A lot depends on when PENN can reopen their casinos and how receptive people are to returning to gambling following both a health crisis and for many people an economic one.  Regional casinos like PENN's might hold up better than destination ones as they rely on regular customers and focus on slot machines (~93% of their gambling revenue) versus convention business travelers or high rollers.  PENN is also making an aggressive move into sports gambling with their $163MM investment for a 36% stake in sports and pop culture media company Barstool Sports in February.  Barstool has an army of loyal followers, they're truly marketing experts, and Barstool personalities pumped up the stock in the weeks following the acquisition and before coronavirus realities set in for the company.  The plan is to rebrand PENN's sports betting operation to Barstool and launch an online sports betting app, where legal, in August ahead of the NFL season.  With sports essentially cancelled for the near term, that's another blow to PENN's plans, any delay to the NFL season would be particularly painful given their investment in Barstool.

Back to GLPI, original 2020 guidance was for $1.05B in EBITDA on about an $11B enterprise value, or 10.5x, in simpler times these gaming REITs trade at 13-15x EBITDA, 14x a normalized 2021 EBITDA would make GLPI a ~$42 stock versus $25 today.  In a dream scenario, there might be an extra $1/share in the Tropicana if sold for $700MM in year two, but that feels unlikely today.  There are certainly stocks with higher upside in this market, but once the smoke clears on PENN's casinos reopening, GLPI should re-rate pretty quickly once the disaster scenario of getting the keys in the mail is off the table.  Whereas PENN clearly has more upside, but may take longer and is more exposed to how quickly the economy recovers.  Why don't I own GLPI or PENN?  Not 100% confident the dividend remains at GLPI, if its cut, might actually be the buying opportunity as other investors sell if you believe in the long term durability of their leases.  Others thoughts welcome.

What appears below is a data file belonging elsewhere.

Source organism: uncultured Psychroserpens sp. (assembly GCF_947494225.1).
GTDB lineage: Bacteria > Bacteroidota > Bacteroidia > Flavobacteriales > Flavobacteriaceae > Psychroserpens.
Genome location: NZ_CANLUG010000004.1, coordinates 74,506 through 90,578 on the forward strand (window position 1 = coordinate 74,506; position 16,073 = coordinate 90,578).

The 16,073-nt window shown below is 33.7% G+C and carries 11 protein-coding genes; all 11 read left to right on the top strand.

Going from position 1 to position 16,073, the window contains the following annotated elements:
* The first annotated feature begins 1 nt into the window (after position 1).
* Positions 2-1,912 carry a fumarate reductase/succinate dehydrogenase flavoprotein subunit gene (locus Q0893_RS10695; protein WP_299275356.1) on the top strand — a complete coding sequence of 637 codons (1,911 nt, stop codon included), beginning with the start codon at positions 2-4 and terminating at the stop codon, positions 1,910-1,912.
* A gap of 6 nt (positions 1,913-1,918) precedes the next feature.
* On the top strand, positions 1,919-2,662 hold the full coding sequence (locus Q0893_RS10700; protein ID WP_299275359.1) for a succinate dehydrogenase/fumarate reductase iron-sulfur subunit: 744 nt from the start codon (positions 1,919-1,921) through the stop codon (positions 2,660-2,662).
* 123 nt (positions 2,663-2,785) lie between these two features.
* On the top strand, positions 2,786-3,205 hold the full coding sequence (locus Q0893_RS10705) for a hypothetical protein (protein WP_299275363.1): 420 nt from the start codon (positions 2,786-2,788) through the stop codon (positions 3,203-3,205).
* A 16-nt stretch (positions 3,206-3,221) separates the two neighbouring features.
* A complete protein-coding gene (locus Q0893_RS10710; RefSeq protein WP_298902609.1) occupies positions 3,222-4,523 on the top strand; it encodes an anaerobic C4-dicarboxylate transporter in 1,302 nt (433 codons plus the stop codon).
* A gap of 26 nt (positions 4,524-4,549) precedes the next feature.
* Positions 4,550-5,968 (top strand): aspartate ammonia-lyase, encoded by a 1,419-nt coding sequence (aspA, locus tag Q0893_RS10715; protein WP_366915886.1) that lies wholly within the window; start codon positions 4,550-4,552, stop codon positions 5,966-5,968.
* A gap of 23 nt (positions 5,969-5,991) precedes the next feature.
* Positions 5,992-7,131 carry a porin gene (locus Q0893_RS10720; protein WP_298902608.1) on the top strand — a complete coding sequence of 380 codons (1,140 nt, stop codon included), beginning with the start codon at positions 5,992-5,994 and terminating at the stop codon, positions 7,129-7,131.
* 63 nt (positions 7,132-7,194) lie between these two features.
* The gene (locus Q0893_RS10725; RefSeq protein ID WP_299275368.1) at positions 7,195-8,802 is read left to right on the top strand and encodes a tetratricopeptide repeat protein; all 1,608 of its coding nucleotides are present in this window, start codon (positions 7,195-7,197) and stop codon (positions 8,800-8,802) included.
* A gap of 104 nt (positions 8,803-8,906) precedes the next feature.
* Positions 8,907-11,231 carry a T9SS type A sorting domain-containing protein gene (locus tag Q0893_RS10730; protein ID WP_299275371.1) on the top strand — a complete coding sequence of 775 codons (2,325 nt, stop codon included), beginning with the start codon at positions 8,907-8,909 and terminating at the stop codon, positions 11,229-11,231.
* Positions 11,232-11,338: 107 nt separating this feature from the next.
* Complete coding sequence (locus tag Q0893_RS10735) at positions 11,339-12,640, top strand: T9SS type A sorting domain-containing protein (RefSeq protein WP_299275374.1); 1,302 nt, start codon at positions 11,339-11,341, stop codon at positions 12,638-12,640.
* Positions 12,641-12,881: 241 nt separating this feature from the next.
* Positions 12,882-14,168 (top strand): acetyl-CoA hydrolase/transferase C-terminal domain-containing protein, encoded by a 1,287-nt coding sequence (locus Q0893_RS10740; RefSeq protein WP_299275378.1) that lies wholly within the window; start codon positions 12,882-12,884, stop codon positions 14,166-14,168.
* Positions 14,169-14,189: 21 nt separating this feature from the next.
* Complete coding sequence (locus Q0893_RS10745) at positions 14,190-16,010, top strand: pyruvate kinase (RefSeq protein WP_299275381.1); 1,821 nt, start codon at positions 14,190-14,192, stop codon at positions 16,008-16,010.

Disclosure: No current position as of posting


  1. Thanks for the thoughts. Seems interesting, but tricky to guesstimate when things revert. Sometime in Q3 seems reasonable looking at Macau, though there are still restrictions on international traveling (and ongoing testing) there. As you noted though, my biggest concern isn't what cash flow looks like this year, but how things look five years from now. How will casino traffic trend vs. mobile usage, particularly if people can play slots or bet on sports from their couch. I'd guess that will affect not only lease renewal rates but viability of locations in general.

    1. The lease renewals will push out the expiration dates past 2030, so there's a fair amount of certainty there, but will PENN need to do something similar in the next downturn and the one after that? Sure over the long term, I'm generally bearish on regional casinos, I think the distributed gaming companies will take a lot of share, same with mobile. PENN would argue that local tax jurisdictions rely heavily on casino tax revenue, might insulate them through regulations, but that seems to be breaking down already.

  2. This piece reads like a more option-like long thesis for PENN. Curious if you have any thoughts on PENN?

    1. I haven't done as much work on PENN itself. Buried in another post somewhere I thought the gaming REITs might be interesting in the next recession and here we are, the rent credit deal caught my attention, need to do more work on PENN but from a portfolio management perspective, you could probably buy a small amount of PENN and get the same bang for your buck. If PENN restructures, no telling what happens to GLPI.